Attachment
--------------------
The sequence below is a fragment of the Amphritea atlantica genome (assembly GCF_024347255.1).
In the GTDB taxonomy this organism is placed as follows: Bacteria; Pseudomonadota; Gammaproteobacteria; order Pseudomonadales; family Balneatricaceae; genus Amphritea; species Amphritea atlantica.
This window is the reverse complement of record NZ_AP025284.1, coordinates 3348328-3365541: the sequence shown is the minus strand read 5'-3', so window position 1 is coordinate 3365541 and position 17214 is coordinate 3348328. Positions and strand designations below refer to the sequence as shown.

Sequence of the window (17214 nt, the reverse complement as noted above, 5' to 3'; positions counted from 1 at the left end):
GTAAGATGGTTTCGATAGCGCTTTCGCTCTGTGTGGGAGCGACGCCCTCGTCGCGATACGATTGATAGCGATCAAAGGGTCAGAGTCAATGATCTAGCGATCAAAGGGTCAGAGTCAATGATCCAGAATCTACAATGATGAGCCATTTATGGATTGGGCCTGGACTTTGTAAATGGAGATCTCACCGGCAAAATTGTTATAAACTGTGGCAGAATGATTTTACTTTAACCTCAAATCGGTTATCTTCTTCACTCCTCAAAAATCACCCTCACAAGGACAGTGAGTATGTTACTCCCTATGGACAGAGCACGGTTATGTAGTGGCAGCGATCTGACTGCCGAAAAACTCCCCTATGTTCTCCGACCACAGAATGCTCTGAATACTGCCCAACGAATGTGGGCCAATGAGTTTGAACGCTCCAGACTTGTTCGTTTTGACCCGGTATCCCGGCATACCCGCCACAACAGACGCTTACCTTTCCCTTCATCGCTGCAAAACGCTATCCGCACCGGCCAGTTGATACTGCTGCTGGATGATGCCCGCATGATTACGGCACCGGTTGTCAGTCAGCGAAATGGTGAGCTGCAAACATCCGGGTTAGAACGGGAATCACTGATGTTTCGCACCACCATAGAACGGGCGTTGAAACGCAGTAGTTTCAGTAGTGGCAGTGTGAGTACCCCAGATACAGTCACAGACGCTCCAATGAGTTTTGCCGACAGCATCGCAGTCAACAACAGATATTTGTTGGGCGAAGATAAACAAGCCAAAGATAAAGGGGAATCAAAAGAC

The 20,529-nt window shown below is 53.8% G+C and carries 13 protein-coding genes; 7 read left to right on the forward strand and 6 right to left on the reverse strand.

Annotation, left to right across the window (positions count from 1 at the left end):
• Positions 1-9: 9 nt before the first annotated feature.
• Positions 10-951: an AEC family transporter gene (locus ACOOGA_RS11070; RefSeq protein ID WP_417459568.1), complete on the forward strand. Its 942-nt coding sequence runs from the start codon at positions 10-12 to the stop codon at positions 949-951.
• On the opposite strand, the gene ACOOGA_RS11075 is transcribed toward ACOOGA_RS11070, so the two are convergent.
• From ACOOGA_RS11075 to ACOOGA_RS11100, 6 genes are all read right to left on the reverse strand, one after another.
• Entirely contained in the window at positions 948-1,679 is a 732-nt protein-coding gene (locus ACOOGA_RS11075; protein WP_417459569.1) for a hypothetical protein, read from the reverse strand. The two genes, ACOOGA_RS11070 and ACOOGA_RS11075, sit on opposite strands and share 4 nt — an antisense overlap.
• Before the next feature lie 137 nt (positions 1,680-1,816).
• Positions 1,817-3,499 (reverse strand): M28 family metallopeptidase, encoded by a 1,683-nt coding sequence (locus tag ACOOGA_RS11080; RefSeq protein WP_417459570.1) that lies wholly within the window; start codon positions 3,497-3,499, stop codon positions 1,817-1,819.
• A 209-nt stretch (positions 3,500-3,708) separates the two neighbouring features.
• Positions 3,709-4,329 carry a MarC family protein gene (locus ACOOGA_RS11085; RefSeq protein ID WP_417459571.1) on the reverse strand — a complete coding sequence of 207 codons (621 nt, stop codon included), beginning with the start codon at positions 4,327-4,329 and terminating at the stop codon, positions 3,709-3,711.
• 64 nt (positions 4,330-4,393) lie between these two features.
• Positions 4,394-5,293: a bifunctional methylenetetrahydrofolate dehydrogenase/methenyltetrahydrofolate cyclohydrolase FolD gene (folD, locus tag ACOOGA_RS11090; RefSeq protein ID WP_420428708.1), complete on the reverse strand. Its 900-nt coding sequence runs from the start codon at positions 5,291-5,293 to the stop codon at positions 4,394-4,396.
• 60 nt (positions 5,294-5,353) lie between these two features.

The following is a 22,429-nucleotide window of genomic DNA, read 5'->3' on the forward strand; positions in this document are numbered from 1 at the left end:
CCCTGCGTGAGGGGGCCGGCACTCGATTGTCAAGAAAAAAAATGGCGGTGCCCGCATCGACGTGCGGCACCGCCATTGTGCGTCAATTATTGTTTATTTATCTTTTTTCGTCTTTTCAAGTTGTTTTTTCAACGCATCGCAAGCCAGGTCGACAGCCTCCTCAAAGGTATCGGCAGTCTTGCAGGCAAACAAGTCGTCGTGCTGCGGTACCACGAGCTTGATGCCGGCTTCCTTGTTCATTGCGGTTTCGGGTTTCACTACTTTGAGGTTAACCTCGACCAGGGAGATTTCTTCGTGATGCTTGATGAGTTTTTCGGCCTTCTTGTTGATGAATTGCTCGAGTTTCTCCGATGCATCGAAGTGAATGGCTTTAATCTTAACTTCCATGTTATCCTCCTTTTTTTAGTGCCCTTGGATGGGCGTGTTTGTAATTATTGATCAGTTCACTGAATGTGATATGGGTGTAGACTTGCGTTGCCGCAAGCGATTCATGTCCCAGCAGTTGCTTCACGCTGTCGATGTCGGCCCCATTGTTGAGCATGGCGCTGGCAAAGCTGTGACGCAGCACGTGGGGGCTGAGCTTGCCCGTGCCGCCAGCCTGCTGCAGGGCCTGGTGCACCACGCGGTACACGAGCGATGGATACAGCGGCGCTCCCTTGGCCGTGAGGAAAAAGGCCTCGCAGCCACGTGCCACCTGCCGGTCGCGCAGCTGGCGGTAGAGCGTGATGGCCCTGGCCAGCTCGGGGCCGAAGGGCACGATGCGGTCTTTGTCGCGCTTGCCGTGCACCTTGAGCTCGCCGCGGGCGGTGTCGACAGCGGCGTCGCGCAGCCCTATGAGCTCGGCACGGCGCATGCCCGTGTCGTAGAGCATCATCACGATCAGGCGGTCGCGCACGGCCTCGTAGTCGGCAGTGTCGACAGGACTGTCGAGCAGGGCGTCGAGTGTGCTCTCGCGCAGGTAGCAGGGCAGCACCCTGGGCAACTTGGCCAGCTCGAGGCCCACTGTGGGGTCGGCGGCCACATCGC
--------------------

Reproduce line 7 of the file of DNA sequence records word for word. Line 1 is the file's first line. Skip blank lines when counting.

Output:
Annotation, left to right across the window (positions count from 1 at the left end):